The shooters in question were a party of seven people from southwest Kansas, who apparently believed they were shooting at sandhill cranes.

As excuses go, that’s particularly thin. A quote from the LJ World story sums that up:

Jim Kellenberger, a hunting education instructor and retired game warden, said the conditions weren’t an excuse for shooting the birds.

“We teach all the kids in hunter education that you have to identify the target before you pull the trigger,” Kellenberger said. “If you can’t ID something, you just don’t shoot.”

It should be noted that the sandhilll crane season in Kansas has been in place since 1992, and this is the first shooting of whooping cranes in that 12 years.

The Kansas Wildlife Federation is putting together a reward fund for the landowners in this case who turned in the responsible party. If you wish to contribute to the fund, you can mail a check to the KWF office, or give by credit card by calling us here at (785) 232-3238.

Wednesday, November 10 2004

Mountain lions in Kansas

The question of mountain lions in Kansas comes up pretty frequently. The predators seem to pass through the state from places like Colorado and New Mexico, but it’s doubtful they stay too long here.

A woman in Colby says she’s spotted a mountain lion near her place. Her neighbors seem to shrug it off:

Carson said others have seen the cat. “We all leave it alone,” she said. “We all get along with it.”

Turkeys not destroying crops

Filed under: — Dan @ 10:16am

The successful increase in turkey populations in Kansas has a cost: many Kansans believe that turkeys are responsible for the decline in quail populations or that turkeys are causing massive amounts of crop damage.

But research that’s come out from Purdue University shows little crop damage from turkeys. Field biologists worked for two years to try to find significant damage to corn and wheat fields in Indiana from turkey populations, using night vision cameras and tracking devices.

What they found instead was that nocturnal animals such as deer and racoons were the pillagers, doing 95% of the damage.

The word can’t get spread fast enough: California grape growers are looking for crop depredation permits to kill turkeys, believing that the birds are destroying their vineyards. (Warning: this link has a lot of annoying pop-ups.)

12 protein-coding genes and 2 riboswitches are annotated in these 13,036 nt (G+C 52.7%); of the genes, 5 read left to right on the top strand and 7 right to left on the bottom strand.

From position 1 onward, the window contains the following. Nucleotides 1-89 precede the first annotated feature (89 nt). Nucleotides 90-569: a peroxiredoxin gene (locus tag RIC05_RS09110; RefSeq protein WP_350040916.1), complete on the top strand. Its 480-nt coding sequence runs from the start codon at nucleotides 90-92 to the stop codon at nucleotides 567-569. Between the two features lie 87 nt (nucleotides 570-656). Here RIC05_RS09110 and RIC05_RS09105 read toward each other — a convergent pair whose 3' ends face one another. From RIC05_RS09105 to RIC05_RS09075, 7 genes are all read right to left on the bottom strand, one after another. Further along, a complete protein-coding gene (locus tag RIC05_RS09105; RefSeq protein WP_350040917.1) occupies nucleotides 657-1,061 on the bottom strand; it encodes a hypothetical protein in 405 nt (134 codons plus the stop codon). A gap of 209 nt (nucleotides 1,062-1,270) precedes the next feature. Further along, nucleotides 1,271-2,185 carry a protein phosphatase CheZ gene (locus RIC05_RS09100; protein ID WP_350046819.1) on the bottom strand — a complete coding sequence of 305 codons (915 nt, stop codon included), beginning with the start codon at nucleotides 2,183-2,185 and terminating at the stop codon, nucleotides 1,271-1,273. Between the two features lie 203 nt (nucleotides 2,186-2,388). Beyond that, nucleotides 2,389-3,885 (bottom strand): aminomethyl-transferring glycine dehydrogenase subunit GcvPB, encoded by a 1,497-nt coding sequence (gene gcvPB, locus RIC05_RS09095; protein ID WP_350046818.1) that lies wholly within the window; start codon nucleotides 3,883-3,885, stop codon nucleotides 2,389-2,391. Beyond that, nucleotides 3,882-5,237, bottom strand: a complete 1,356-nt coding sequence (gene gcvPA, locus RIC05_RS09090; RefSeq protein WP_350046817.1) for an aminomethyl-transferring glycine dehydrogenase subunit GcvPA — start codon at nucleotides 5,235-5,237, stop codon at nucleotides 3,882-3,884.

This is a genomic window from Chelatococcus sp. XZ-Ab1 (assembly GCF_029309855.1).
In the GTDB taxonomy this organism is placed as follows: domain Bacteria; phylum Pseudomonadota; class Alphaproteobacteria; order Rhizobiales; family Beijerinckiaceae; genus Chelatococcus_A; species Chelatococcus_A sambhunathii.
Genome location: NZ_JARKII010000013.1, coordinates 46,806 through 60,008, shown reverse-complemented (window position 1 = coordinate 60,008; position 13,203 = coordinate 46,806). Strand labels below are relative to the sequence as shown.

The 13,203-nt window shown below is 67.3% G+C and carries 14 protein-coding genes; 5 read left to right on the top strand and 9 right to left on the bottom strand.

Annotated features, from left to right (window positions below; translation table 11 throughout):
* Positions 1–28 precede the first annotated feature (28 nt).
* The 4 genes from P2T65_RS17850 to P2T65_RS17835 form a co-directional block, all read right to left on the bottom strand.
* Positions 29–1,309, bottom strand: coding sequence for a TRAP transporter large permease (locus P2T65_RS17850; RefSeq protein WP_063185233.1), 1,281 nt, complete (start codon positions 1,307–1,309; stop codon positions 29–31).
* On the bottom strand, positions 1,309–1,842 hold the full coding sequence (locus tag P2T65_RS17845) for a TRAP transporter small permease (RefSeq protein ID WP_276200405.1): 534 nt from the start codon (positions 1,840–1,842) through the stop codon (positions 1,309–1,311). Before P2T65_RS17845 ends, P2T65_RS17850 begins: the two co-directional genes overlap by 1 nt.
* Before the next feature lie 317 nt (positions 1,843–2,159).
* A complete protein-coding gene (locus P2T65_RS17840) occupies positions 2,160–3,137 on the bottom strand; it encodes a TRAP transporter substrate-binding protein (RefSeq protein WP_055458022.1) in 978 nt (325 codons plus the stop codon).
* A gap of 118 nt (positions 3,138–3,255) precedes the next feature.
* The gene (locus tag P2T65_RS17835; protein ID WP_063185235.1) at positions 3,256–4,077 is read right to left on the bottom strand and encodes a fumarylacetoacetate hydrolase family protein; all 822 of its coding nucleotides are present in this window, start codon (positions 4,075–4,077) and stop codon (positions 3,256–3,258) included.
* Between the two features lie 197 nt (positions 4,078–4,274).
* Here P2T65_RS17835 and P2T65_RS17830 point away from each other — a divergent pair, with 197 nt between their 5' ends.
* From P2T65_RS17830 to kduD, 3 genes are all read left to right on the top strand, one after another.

Wednesday, November 3 2004

Felony poaching conviction

Filed under: — Dan @ 09:37am

It seems a little ungrateful to be anything other than enthusiastic about a felony conviction for poaching in Kansas, yet it’s hard to get too excited about the expected sentencing for Steven Pittman.

Pittman was found with parts from 60 different deer, but is being sentenced for possessing six. For a felony conviction, Pittman will serve 90 days in a work-release setting, and will be find $6,000. Frankly, for someone who’s killed 60 deer and sold their antler racks, that’s walking around money. Additionally, work-release programs are for people who pose a minimum risk to the community, and it’s hard to see how Pittman fits that description.

Monday, November 1 2004

Web resource for landowners with quail

Filed under: — Dan @ 02:02pm

While looking for information on the new “bobwhite buffers” program, I came across this website for the Missouri Association of Soil and Water Conservation Districts.

The MASWD has a useful online newsletter called “The Covey.” This is a great little resource, full of land management techniques, information on government programs, and this particular issue has some info on why turkeys are not a threat to bobwhite quail.

Highly recommended. I looked for a Kansas equivalent, but couldn’t locate it - if you know of one, please email to info@kswildlife.org.